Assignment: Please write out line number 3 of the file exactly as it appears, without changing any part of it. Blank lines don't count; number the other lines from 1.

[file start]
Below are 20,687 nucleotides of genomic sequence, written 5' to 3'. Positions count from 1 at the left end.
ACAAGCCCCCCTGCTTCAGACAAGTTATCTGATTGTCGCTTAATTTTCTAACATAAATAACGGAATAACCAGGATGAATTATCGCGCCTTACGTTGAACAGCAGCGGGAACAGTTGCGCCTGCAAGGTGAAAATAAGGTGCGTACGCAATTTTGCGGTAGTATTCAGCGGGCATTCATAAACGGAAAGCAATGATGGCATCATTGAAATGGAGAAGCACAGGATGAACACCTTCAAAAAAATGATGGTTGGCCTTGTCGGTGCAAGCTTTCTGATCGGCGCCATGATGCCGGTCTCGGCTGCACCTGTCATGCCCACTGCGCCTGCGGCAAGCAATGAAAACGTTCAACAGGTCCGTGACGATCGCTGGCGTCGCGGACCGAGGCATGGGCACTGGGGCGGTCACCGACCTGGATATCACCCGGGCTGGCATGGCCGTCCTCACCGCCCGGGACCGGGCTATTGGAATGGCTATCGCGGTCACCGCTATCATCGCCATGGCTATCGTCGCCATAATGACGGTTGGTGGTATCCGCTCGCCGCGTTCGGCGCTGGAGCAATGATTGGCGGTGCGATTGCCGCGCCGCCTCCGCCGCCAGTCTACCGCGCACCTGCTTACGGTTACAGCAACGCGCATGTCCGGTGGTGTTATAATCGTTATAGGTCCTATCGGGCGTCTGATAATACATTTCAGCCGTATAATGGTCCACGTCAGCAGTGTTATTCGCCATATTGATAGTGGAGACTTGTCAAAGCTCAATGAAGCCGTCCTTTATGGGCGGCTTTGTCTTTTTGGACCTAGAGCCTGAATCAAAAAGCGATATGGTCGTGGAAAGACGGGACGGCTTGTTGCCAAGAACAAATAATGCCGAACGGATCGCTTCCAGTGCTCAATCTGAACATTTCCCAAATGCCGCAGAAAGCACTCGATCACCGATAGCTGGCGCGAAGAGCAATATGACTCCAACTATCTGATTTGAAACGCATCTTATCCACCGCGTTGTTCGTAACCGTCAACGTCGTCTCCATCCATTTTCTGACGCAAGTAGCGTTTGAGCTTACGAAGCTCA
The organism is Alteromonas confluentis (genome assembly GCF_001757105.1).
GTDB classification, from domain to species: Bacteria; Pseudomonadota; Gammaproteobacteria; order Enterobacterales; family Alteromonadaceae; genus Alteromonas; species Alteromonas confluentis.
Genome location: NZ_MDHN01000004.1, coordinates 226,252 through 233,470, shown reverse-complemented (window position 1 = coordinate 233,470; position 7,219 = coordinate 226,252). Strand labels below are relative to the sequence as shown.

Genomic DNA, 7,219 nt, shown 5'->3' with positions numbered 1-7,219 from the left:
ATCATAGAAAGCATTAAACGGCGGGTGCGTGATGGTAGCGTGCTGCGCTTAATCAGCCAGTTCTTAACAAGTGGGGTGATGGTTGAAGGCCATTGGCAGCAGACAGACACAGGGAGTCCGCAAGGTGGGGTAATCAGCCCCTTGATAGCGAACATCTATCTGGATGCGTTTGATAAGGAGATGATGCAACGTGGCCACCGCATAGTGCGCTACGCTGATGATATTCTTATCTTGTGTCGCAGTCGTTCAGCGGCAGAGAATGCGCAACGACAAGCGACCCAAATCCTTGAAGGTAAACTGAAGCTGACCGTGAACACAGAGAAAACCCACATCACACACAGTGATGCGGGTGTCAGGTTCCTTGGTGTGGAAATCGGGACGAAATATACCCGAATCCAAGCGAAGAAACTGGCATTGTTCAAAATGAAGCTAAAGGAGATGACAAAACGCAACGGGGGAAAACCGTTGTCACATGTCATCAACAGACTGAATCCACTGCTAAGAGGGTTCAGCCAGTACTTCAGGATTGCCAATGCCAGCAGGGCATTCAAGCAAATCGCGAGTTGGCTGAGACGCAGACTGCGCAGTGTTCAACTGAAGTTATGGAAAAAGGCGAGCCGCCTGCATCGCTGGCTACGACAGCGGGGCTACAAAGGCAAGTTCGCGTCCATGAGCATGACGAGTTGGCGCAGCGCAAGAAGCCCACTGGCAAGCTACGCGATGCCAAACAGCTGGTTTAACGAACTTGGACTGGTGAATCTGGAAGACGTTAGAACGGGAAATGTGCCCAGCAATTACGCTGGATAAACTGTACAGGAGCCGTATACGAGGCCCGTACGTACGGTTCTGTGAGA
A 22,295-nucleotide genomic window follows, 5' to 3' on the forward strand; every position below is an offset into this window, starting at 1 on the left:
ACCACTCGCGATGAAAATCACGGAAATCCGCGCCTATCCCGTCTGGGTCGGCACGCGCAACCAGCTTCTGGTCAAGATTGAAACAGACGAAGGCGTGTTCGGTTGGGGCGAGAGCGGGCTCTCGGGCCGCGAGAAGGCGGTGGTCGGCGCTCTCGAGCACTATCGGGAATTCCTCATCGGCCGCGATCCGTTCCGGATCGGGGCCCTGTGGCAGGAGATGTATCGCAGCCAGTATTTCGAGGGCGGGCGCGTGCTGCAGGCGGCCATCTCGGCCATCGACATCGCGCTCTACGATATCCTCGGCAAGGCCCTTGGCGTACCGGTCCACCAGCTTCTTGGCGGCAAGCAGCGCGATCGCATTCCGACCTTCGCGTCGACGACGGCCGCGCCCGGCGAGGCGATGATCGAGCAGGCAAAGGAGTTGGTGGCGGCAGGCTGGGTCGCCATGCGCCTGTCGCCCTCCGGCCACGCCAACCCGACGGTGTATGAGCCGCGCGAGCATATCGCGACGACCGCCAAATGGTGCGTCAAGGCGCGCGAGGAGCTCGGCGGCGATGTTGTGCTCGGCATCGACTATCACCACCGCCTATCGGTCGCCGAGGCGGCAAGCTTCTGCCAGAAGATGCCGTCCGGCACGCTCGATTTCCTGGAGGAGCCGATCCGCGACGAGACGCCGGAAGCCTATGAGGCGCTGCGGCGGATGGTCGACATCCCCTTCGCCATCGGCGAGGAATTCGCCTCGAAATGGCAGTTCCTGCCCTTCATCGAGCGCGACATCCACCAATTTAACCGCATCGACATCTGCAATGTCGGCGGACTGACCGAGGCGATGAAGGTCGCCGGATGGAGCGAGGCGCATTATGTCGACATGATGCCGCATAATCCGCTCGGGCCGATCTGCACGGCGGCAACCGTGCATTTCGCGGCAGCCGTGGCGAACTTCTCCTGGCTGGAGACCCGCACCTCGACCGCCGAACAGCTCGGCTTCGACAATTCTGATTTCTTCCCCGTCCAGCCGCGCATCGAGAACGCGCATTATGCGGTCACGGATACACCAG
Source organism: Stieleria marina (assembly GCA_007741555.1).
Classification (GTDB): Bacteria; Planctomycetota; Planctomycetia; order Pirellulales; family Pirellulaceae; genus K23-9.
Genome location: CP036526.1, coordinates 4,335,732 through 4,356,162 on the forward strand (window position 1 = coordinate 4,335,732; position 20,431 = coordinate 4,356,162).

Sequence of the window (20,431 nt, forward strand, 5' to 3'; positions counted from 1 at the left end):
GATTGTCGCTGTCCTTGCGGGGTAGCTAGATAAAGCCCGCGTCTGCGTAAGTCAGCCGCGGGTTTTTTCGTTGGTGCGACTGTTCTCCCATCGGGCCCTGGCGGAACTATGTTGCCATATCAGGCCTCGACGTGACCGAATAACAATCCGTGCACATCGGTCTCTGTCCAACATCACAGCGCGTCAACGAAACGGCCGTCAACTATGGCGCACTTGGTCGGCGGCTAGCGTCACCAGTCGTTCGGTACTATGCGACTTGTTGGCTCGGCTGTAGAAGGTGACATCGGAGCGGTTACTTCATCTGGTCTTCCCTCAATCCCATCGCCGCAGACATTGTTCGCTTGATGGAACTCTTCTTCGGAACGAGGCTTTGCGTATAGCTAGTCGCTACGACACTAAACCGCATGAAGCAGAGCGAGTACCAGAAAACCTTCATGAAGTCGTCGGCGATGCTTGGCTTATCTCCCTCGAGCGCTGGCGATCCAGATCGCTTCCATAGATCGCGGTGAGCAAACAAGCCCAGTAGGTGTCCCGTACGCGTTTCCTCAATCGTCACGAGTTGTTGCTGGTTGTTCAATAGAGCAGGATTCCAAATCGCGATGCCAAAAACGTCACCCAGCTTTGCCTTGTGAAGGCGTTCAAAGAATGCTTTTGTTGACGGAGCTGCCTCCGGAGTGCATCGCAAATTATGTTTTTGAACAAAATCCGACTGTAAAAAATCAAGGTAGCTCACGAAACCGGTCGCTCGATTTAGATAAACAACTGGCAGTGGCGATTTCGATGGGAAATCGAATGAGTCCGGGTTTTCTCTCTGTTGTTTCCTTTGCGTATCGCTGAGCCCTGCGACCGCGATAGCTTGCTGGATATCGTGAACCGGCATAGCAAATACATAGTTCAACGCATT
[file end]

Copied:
The organism is Alteromonas confluentis (genome assembly GCF_001757105.1).